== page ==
Adjusting smartphone settings can be tricky for anyone under the best circumstances, and one tech specialist who works with seniors has some tips for adult children to help their parents get their phones in order.
Is the phone waiting for a software update you’ve been warned about?
“So many of my clients ignore it,” said Abbie Richie, the CEO and founder of the tech support company Senior Savvy.
“They may look at the description and not see anything that really appeals to them. Maybe there’s more emojis, or a new feature that they’re not even accessing or care about,” she said. “But there are security patches within every single software update. And for that reason alone, you want to lean into the updates.”
Do your parents still use all the apps loaded on their phones? If not, it’s worth the time to find out and delete as needed.
Apps may contain information such as addresses and birthdays, and they might be vulnerable to hacking if someone doesn’t have appropriately secure passwords.
“Studies show us that people are typically using one password across three accounts. And if one of those accounts happens to get hacked into, the hacker will try that on another account,” Richie said.
Security aside, parents might appreciate their phones just being more user-friendly.
After deleting apps no longer in use, those that remain might need to be rearranged, “so that the ones (they use) the most are easily accessible,” Richie said.
Is the screen bright enough, and are items easy to see?
If not, they can go under the setting for Display and Brightness, for example, and take advantage of an option called Display Zoom.
“It goes from the Standard setting to the Zoom setting. And what this does is — the text, the font, the apps — it all shows up a little bit larger,” Reggie said.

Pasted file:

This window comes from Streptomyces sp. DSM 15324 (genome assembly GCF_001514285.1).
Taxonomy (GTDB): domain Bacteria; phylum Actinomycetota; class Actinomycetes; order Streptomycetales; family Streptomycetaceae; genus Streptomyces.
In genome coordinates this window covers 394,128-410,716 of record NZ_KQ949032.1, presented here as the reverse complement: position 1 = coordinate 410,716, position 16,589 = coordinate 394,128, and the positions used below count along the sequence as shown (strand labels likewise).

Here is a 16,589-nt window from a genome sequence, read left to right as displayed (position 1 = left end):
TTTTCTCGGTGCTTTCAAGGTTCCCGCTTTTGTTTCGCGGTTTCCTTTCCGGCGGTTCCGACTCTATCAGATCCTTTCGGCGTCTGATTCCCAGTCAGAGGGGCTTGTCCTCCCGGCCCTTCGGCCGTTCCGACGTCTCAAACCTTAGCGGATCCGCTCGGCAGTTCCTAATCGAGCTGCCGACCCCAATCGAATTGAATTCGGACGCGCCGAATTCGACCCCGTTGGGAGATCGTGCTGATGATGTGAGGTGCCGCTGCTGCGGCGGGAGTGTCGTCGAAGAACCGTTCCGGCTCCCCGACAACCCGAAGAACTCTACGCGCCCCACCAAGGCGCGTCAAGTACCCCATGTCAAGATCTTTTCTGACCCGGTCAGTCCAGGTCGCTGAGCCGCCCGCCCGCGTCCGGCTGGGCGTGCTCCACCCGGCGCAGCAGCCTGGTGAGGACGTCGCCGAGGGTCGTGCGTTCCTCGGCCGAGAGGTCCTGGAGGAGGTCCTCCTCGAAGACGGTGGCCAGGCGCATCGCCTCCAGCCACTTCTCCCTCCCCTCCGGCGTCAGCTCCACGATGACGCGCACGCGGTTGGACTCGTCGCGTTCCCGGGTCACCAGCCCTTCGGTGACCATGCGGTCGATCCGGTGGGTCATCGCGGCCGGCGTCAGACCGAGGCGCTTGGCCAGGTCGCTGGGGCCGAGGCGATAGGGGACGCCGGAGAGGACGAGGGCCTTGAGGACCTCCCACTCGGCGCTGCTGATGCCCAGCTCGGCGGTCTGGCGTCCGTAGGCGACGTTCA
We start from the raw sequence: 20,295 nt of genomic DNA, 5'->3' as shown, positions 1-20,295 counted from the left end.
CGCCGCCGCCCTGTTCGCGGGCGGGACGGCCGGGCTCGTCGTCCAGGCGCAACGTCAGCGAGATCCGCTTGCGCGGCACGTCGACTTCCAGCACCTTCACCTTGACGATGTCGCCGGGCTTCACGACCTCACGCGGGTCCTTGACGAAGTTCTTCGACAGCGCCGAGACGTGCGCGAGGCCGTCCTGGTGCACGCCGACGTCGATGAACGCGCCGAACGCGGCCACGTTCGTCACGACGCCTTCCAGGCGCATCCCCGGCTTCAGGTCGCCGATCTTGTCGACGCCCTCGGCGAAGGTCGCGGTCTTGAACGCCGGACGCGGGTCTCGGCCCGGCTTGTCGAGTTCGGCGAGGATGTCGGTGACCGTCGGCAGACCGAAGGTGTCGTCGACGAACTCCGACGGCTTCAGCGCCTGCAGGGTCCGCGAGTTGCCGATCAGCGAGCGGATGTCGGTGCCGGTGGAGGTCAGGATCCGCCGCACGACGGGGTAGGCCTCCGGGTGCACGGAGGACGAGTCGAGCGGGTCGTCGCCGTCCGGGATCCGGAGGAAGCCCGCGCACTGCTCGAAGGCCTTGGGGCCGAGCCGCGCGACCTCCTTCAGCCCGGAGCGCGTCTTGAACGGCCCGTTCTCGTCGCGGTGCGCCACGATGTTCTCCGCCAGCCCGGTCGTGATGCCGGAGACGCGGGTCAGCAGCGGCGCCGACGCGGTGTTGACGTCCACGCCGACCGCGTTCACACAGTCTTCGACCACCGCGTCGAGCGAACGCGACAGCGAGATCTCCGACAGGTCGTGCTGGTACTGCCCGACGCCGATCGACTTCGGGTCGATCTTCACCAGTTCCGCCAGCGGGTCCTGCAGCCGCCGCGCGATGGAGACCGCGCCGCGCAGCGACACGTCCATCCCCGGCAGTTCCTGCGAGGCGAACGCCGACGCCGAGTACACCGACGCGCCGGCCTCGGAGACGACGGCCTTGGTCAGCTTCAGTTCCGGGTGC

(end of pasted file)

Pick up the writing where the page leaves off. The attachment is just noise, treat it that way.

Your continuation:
Smartphones can be good tools for health and wellness, and Richie recommends people take a deep dive into all the monitoring options and information that can be uploaded for later reference on health apps, such as the iPhone’s built-in Health ID.
“Then, I would take a peek at it regularly — to check their health trends to see how many steps they’re taking, to see if there are any alerts in regards to walking steadiness. That is in the health app, and it’s chock-full of really valuable information that can also be shared with a physician,” Richie said.
In addition, a legacy contact can be added to a user’s Apple ID. On Android phones, emergency contact information can be added to the lock screen.
“If something happens to you — as an older adult — you want to determine who can be your legacy contact, who can have access to your device so that they can turn off certain account usage,” she explained.
Does the phone go dark too quickly, prompting too-frequent visits to punch in a password on the lock screen?
“A lot of times, I do observe that their phone is going to sleep after 30 seconds, and that’s very pesky,” Richie noted of observations made while helping clients. “And a lot of people don’t know that they can adjust that.”
Noting that older adults tend to be traditional learners who like to take notes they can refer back to, Richie warns some information might need to be revisited repeatedly.
“So brace yourself, and realize that the next time you talk to them, you may have to show them again how to upload a photo, how to attach a photo to a text message. It’s part of their learning process, and they will need for you to repeat the lesson again,” she said.
Finally, if a phone is current on the model’s latest software and it starts being sticky or there’s a glitch, just try turning it off and back on.
“When you turn something off — whether it’s your phone or your computer — it gives it a fresh re-start. And quite often, the issue, the glitch, the problem will go away when you power your device off,” she said.